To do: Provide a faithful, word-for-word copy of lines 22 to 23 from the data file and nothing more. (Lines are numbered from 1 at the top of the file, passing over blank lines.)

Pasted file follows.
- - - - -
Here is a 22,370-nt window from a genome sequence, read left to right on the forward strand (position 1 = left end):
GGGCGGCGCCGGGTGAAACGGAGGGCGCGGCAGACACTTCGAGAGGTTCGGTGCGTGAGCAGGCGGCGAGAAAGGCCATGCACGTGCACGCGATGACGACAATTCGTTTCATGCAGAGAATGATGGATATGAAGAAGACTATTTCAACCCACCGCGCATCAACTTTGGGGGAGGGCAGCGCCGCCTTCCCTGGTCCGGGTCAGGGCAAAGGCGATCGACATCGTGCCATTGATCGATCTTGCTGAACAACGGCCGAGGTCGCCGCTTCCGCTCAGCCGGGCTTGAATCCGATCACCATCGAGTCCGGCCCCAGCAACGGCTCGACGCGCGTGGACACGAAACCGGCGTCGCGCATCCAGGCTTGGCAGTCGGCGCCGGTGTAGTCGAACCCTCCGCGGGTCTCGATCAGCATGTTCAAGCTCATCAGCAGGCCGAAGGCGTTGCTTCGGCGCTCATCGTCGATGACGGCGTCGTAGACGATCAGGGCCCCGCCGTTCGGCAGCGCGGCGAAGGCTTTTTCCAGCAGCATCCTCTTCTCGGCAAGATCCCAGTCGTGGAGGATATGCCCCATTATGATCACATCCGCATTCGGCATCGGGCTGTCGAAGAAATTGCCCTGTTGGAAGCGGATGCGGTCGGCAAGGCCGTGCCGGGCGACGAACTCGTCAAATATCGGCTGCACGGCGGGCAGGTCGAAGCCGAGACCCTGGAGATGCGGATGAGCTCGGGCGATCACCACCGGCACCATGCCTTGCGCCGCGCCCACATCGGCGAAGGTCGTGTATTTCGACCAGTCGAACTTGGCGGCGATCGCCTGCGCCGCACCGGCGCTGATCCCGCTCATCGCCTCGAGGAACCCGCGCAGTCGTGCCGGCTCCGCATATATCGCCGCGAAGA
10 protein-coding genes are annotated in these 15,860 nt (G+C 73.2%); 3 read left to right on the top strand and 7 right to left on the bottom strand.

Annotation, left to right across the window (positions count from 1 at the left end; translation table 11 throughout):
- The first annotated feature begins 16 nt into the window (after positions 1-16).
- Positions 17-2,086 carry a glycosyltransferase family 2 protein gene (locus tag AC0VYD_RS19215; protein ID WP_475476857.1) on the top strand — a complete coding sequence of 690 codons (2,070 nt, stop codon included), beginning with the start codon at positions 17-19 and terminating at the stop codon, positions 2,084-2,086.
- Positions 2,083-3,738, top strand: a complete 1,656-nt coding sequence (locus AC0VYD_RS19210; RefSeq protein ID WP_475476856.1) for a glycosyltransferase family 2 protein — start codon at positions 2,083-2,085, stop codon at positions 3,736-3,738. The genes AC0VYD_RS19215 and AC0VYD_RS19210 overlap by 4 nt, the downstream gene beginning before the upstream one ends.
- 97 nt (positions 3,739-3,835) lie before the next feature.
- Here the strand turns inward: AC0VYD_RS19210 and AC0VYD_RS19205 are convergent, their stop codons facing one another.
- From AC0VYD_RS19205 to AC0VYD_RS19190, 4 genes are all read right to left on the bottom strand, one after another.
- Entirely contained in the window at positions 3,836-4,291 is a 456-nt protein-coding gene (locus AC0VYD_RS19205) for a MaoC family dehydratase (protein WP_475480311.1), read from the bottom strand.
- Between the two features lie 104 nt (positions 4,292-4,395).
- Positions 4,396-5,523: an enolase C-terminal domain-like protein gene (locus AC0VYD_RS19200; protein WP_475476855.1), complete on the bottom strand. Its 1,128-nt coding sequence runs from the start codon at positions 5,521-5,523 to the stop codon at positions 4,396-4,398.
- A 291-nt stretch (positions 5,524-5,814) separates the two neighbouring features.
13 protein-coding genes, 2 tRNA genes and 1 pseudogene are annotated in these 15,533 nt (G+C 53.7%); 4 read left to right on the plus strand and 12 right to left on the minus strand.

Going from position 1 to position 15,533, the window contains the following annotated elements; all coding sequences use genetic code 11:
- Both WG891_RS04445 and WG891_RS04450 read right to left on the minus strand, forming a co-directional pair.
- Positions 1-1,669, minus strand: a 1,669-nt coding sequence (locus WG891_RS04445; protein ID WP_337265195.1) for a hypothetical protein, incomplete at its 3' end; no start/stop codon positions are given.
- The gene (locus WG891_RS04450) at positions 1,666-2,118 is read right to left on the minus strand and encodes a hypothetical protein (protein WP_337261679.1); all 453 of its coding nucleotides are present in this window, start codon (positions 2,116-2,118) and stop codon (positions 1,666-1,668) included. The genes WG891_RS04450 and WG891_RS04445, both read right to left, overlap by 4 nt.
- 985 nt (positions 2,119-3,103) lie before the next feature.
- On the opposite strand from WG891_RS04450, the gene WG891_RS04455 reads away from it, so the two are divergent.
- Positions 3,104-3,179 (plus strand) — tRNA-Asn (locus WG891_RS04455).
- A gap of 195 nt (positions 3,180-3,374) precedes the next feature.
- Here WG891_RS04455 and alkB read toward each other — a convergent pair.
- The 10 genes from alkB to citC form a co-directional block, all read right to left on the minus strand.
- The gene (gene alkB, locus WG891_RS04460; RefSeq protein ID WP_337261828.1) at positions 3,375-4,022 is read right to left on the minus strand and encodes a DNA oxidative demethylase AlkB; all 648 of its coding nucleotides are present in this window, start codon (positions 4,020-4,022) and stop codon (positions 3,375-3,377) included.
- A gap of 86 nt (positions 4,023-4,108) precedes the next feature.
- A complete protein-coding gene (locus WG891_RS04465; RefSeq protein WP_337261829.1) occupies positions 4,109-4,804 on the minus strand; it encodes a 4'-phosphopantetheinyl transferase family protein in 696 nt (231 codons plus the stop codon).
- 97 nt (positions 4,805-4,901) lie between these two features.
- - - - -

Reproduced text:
- Positions 3,104-3,179 (plus strand) — tRNA-Asn (locus WG891_RS04455).
- A gap of 195 nt (positions 3,180-3,374) precedes the next feature.